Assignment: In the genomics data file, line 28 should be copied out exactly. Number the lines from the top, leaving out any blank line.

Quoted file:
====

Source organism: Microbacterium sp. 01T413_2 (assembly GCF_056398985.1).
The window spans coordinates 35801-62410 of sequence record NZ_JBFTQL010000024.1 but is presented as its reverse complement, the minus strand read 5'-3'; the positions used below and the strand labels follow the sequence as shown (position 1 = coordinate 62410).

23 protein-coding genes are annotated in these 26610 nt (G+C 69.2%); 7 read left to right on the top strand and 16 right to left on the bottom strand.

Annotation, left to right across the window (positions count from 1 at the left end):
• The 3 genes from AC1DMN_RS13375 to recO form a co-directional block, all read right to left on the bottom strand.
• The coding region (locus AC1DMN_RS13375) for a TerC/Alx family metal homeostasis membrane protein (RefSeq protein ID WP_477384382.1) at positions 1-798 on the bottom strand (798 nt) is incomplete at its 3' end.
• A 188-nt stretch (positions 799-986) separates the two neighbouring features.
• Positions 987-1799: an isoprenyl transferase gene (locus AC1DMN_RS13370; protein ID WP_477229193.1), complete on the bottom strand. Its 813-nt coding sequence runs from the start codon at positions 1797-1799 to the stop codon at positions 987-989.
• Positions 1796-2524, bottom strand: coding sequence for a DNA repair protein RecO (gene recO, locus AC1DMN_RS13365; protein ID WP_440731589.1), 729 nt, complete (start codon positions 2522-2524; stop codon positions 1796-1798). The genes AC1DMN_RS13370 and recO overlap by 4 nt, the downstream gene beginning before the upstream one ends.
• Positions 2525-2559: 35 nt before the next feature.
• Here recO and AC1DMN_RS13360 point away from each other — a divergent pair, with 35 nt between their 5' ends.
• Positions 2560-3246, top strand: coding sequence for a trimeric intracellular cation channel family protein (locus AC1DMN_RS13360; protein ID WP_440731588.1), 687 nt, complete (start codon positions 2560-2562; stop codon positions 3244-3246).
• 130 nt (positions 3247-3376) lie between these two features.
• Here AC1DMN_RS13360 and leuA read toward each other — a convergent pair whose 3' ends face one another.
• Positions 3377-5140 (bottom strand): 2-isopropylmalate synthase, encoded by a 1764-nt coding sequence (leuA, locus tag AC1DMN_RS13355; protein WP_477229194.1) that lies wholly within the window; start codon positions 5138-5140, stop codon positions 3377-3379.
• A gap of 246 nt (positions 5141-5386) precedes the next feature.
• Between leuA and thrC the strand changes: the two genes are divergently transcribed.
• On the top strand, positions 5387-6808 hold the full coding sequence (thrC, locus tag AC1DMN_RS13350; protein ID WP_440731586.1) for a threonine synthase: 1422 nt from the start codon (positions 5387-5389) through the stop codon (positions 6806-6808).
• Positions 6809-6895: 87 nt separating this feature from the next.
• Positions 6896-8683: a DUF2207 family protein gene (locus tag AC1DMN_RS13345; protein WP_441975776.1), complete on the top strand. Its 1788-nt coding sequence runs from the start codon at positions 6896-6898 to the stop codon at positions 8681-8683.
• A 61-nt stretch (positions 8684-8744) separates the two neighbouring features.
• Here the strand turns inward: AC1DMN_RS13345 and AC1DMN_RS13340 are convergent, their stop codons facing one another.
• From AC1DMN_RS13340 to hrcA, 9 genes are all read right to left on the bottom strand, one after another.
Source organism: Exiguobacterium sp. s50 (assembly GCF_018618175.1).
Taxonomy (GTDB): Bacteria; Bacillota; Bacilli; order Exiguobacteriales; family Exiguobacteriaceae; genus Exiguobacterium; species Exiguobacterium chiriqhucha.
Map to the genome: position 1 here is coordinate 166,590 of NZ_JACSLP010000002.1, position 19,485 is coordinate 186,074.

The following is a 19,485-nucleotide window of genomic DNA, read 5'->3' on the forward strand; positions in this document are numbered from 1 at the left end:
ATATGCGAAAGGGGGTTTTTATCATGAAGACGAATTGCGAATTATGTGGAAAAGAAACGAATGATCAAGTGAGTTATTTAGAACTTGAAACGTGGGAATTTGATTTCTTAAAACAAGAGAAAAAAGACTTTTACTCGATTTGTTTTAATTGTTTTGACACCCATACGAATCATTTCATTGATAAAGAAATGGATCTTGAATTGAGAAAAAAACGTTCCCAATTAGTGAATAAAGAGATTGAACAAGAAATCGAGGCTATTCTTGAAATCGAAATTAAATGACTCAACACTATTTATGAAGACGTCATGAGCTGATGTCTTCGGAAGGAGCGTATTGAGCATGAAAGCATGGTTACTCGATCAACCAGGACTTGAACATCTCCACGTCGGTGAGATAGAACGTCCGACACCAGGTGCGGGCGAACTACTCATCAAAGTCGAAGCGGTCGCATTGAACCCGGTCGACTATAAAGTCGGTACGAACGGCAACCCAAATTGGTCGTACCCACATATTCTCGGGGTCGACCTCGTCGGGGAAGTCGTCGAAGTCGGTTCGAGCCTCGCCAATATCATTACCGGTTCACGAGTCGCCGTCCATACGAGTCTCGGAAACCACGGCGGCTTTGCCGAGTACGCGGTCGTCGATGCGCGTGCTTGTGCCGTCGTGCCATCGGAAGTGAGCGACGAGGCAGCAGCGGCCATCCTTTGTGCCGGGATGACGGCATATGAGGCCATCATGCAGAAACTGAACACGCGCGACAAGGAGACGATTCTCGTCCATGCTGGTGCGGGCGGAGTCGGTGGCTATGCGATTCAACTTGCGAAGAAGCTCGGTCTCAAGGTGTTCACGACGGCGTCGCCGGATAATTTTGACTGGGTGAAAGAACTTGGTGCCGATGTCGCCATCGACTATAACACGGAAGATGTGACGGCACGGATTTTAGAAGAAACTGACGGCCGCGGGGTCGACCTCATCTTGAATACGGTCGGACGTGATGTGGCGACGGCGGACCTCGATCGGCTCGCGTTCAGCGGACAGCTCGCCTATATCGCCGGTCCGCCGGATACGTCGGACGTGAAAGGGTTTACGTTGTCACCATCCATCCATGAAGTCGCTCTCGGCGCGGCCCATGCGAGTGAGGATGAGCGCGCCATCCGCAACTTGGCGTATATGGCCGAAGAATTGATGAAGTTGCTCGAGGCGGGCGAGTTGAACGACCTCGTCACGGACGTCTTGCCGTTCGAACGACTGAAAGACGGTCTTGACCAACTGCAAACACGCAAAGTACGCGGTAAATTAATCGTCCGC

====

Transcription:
ATATGCGAAAGGGGGTTTTTATCATGAAGACGAATTGCGAATTATGTGGAAAAGAAACGAATGATCAAGTGAGTTATTTAGAACTTGAAACGTGGGAATTTGATTTCTTAAAACAAGAGAAAAAAGACTTTTACTCGATTTGTTTTAATTGTTTTGACACCCATACGAATCATTTCATTGATAAAGAAATGGATCTTGAATTGAGAAAAAAACGTTCCCAATTAGTGAATAAAGAGATTGAACAAGAAATCGAGGCTATTCTTGAAATCGAAATTAAATGACTCAACACTATTTATGAAGACGTCATGAGCTGATGTCTTCGGAAGGAGCGTATTGAGCATGAAAGCATGGTTACTCGATCAACCAGGACTTGAACATCTCCACGTCGGTGAGATAGAACGTCCGACACCAGGTGCGGGCGAACTACTCATCAAAGTCGAAGCGGTCGCATTGAACCCGGTCGACTATAAAGTCGGTACGAACGGCAACCCAAATTGGTCGTACCCACATATTCTCGGGGTCGACCTCGTCGGGGAAGTCGTCGAAGTCGGTTCGAGCCTCGCCAATATCATTACCGGTTCACGAGTCGCCGTCCATACGAGTCTCGGAAACCACGGCGGCTTTGCCGAGTACGCGGTCGTCGATGCGCGTGCTTGTGCCGTCGTGCCATCGGAAGTGAGCGACGAGGCAGCAGCGGCCATCCTTTGTGCCGGGATGACGGCATATGAGGCCATCATGCAGAAACTGAACACGCGCGACAAGGAGACGATTCTCGTCCATGCTGGTGCGGGCGGAGTCGGTGGCTATGCGATTCAACTTGCGAAGAAGCTCGGTCTCAAGGTGTTCACGACGGCGTCGCCGGATAATTTTGACTGGGTGAAAGAACTTGGTGCCGATGTCGCCATCGACTATAACACGGAAGATGTGACGGCACGGATTTTAGAAGAAACTGACGGCCGCGGGGTCGACCTCATCTTGAATACGGTCGGACGTGATGTGGCGACGGCGGACCTCGATCGGCTCGCGTTCAGCGGACAGCTCGCCTATATCGCCGGTCCGCCGGATACGTCGGACGTGAAAGGGTTTACGTTGTCACCATCCATCCATGAAGTCGCTCTCGGCGCGGCCCATGCGAGTGAGGATGAGCGCGCCATCCGCAACTTGGCGTATATGGCCGAAGAATTGATGAAGTTGCTCGAGGCGGGCGAGTTGAACGACCTCGTCACGGACGTCTTGCCGTTCGAACGACTGAAAGACGGTCTTGACCAACTGCAAACACGCAAAGTACGCGGTAAATTAATCGTCCGC